Part ⅠWriting(30 minutes)
Directions: For this part, you are allowed thirty minutes to write a composition on the topic: AidEducation in China. You should write at least 120 words following the outline given in Chinese below:
Aid--Education in China
Part ⅡReading Comprehension (Skimming and Scanning)(15 minutes)
Directions:In this part,you will have 15 minutes to go over the passage quickly and answer the questions on Answer Sheet 1. For questions 1-7,mark
Y(for YES)if the statement agrees with the information given in the passage;
N(for NO)if the statement contradicts the information given in the passage;
NG(for NOT GIVEN)if the information is not given in the passage.
For questions 8-10,complete the sentences with information given in the passage.
Will We Run Out of Water?
Picture a “ghost ship” sinking into the sand, left to rot on dry land by a receding sea. Then imagine dust storms sweeping up toxic pesticides and chemical fertilizers from the dry seabed and spewing them across towns and villages.
Seem like a scene from a movie about the end of the world? For people living near the Aral sea (咸海) in Central Asia, it’s all too real. Thirty years ago, government planners diverted the rivers that flow into the sea in order to irrigate (provide water for ) farmland. As a result, the sea has shrunk to half its original size, stranding (使搁浅) ships on dry land. The seawater has tripled in salt content and become polluted, killing all 24 native species of fish.
Similar large--scale efforts to redirect water in other parts of the world have also ended in ecological crisis, according to numerous environmental groups. But many countries continue to build massive dams and irrigation systems, even though such projects can create more problems than they fix. Why? People in many parts of the world are desperate for water, and more people will need more water in the next century.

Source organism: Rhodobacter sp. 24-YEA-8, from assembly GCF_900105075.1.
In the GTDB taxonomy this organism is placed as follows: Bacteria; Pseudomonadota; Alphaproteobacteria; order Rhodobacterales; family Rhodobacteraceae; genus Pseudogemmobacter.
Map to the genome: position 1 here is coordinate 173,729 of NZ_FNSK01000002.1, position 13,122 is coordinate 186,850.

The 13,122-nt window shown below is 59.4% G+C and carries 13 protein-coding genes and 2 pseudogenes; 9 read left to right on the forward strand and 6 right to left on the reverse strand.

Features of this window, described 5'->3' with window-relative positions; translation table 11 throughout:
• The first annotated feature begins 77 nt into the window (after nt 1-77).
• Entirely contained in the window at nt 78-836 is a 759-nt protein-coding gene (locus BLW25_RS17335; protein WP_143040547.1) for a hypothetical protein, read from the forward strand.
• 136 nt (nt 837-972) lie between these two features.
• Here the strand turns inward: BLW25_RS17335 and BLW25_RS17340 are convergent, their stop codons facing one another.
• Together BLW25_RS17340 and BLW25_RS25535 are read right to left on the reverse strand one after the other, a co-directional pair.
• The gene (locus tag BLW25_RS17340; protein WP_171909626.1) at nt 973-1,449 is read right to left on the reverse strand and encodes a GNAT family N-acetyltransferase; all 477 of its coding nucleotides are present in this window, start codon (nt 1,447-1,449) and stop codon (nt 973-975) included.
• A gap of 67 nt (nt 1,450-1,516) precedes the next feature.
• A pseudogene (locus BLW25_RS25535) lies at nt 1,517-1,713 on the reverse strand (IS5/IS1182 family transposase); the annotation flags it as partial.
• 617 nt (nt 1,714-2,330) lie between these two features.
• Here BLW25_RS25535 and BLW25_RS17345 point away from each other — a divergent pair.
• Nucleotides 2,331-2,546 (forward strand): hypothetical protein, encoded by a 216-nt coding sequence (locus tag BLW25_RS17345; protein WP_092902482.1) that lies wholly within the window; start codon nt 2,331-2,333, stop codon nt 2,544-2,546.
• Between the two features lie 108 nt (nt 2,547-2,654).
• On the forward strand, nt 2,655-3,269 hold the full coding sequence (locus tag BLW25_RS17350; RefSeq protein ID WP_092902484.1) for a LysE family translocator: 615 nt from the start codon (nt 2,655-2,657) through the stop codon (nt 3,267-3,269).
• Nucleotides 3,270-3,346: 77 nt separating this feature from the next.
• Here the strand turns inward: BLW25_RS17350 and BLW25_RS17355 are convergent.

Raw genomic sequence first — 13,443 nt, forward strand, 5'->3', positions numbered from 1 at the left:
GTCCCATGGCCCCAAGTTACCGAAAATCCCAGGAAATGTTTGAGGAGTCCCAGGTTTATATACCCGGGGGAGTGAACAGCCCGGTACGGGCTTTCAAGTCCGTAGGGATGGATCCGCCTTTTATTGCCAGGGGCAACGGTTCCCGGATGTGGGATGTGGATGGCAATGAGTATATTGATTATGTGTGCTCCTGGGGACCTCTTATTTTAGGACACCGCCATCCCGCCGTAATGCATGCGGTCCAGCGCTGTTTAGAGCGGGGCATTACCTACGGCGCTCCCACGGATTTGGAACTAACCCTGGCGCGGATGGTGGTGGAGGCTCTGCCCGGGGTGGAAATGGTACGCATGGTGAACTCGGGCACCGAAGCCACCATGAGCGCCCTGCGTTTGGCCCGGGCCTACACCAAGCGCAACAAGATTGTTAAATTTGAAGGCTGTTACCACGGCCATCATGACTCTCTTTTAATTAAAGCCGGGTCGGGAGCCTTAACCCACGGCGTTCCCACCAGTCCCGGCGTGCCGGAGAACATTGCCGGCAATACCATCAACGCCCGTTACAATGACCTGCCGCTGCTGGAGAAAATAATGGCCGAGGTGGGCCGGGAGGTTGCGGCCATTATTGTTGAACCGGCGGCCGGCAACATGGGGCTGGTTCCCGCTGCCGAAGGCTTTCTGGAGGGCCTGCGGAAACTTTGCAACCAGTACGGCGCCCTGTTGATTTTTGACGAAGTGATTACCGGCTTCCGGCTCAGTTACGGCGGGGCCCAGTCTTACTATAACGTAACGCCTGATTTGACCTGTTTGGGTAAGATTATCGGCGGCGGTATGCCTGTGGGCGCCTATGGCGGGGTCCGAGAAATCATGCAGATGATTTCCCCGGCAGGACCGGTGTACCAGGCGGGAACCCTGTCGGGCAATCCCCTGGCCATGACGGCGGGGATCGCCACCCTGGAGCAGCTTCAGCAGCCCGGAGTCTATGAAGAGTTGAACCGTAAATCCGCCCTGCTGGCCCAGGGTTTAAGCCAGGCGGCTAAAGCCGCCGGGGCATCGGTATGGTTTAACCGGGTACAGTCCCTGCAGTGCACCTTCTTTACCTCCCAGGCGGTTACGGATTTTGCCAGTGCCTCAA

“Growing populations will worsen problems with water,” says Peter H.Gleick, an environmental scientist at the Pacific Institute for studies in Development, Environment, and Security, a research organization in California. He fears that by the year 2025, as many as one--third of the world’s projected (预测的) 8.3 billion people will suffer from water shortages.
WHERE WATER GOES
Only 2.5 percent of all water on Earth is freshwater, water suitable for drinking and growing food, says Sandra Postel, director of the Global Water Policy Project in Amherst, Mass. Two--thirds of this freshwater is locked in glaciers (冰山) and ice caps （冰盖）. In fact, only a tiny percentage of freshwater is part of the water cycle, in which water evaporates and rises into the atmosphere, then condenses and falls back to Earth as precipitation (rain or snow).
Some precipitation runs off land to lakes and oceans, and some becomes groundwater, water that seeps into the earth. Much of this renewable freshwater ends up in remote places like the Amazon river basin in Brazil, where few people live. In fact, the world’s population has access to only 12,500 cubic kilometers of freshwater—about the amount of water in Lake Superior(苏必利尔湖). And people use half of this amount already. “If water demand continues to climb rapidly,” says Postel, “there will be severe shortages and damage to the aquatic (水的) environment.”